Saturday, May 06, 2006

Wanker of the Day

Ana Marie Cox.

Her novel was truly awful, by the way. Really really bad. Truly horrible. Reading it I was reminded of her claws-extended green-eyed-monster Heatheresque review of Kristin Gore's book (which I didn't read but am now inspired to order).

According to an account in The New York Times, the film producer/force of nature Harvey Weinstein and Jonathan Burnham, the editor in chief of Miramax Books, decided to publish a chick-lit novel set in Washington. Three weeks later, they found their author: Kristin Gore, then 26, whose prior professional writing experience included stints at ''Saturday Night Live'' and the Fox animated show ''Futurama.'' At a reception for the nonprofit where Gore's sister works, the wealthy culture baron and the well-connected offspring of a political dynasty had a conversation that seems more the stuff of fiction than its source: ''What I really, really want to do is write a novel,'' said Ms. Gore. ''What a coincidence,'' replied Mr. Weinstein. What a country.

The book produced by ''this great serendipitous moment'' (as Gore described it) is a little better than its command-economy lineage might suggest, though such circumstances do set the bar awfully low. The basic story is reliably familiar: girl falls for Mr. Apparently Right, who turns out to be Mr. Completely Wrong; meanwhile, Mr. Apparently Annoying becomes Mr. Right All Along. The cast in this case is Washington-specific: the protagonist, Samantha (Sammy, natch) Joyce, is a senate staffer, Mr. Wrong is an up-and-coming speechwriter (Aaron Driver) and the Spencer Tracy role is filled by Charlie Lawton, a junior reporter at The Washington Post. This plot is chick lit's little black dress -- an empty form made appealing by how it's filled out.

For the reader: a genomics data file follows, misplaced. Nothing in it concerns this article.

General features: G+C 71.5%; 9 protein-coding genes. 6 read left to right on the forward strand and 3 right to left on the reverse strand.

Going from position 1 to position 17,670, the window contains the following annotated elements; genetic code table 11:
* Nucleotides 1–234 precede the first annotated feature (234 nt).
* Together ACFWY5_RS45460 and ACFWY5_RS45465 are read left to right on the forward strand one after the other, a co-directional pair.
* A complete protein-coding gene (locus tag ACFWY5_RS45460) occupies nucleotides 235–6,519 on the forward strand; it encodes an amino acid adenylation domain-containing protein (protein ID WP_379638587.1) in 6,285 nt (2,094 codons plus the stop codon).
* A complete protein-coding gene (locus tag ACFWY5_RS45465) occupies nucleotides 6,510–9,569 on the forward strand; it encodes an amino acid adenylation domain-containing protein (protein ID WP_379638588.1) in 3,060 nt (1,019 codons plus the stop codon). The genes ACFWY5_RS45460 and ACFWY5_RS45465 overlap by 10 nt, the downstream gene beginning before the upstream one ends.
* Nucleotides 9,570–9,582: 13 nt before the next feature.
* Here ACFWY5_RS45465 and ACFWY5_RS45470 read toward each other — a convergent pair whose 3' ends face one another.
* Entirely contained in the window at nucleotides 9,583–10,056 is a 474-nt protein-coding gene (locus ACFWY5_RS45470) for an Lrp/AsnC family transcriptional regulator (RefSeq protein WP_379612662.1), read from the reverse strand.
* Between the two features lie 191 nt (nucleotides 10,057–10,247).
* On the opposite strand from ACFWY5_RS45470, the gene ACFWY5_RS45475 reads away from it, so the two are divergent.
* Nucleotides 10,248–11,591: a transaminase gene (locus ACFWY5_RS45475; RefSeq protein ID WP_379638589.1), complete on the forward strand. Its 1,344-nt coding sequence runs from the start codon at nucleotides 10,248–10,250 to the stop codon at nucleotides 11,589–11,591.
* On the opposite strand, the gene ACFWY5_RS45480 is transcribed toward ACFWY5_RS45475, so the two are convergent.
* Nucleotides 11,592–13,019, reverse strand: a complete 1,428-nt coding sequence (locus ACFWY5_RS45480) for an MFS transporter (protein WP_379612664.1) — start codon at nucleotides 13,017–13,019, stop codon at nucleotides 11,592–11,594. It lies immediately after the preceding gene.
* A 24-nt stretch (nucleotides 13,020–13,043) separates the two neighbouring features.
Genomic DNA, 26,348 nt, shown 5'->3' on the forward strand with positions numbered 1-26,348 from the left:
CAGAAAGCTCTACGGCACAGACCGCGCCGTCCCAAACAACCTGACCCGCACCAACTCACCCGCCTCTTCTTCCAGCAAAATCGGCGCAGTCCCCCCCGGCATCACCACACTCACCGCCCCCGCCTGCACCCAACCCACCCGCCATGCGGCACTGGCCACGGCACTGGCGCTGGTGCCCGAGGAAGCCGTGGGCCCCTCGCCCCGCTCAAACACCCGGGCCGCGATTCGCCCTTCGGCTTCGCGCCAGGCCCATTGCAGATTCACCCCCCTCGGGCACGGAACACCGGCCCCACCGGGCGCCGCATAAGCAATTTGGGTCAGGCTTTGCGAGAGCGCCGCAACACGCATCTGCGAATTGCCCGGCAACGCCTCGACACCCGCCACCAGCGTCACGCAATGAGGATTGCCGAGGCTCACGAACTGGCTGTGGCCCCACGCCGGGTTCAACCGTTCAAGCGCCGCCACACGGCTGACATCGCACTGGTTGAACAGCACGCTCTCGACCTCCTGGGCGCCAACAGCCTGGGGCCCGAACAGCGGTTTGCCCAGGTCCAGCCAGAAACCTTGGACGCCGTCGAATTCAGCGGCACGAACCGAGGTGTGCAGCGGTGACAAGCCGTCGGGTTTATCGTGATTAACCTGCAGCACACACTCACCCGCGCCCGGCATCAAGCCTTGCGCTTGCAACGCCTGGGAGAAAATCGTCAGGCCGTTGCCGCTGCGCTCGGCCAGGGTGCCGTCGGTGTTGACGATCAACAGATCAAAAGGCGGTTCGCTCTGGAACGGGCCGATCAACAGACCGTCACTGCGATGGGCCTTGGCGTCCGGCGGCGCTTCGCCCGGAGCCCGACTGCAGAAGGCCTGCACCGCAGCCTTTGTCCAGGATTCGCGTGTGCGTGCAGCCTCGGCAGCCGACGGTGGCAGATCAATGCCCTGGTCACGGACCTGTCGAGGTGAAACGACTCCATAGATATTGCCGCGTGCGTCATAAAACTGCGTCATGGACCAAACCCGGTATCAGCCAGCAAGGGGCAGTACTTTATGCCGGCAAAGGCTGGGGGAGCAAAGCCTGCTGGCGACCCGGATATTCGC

The sloppy prose that pervades the book is an unfortunate reminder of its genesis. Its off-the-rack plot, running together B-grade chick-lit with campaign-trail policy talk, is the predictable outcome of a publishing focus group. It's not bad, it's just not any good. God knows, an astringent romantic satire is long overdue in a town where work is foreplay and the vibrating object in a couple's bed could easily be a two-way pager. ''Sammy's Hill,'' however, lacks buzz.

I never read Gore's book so I have no opinion, but when I read Cox's I was struck by how much it sounded like she was reviewing her own book.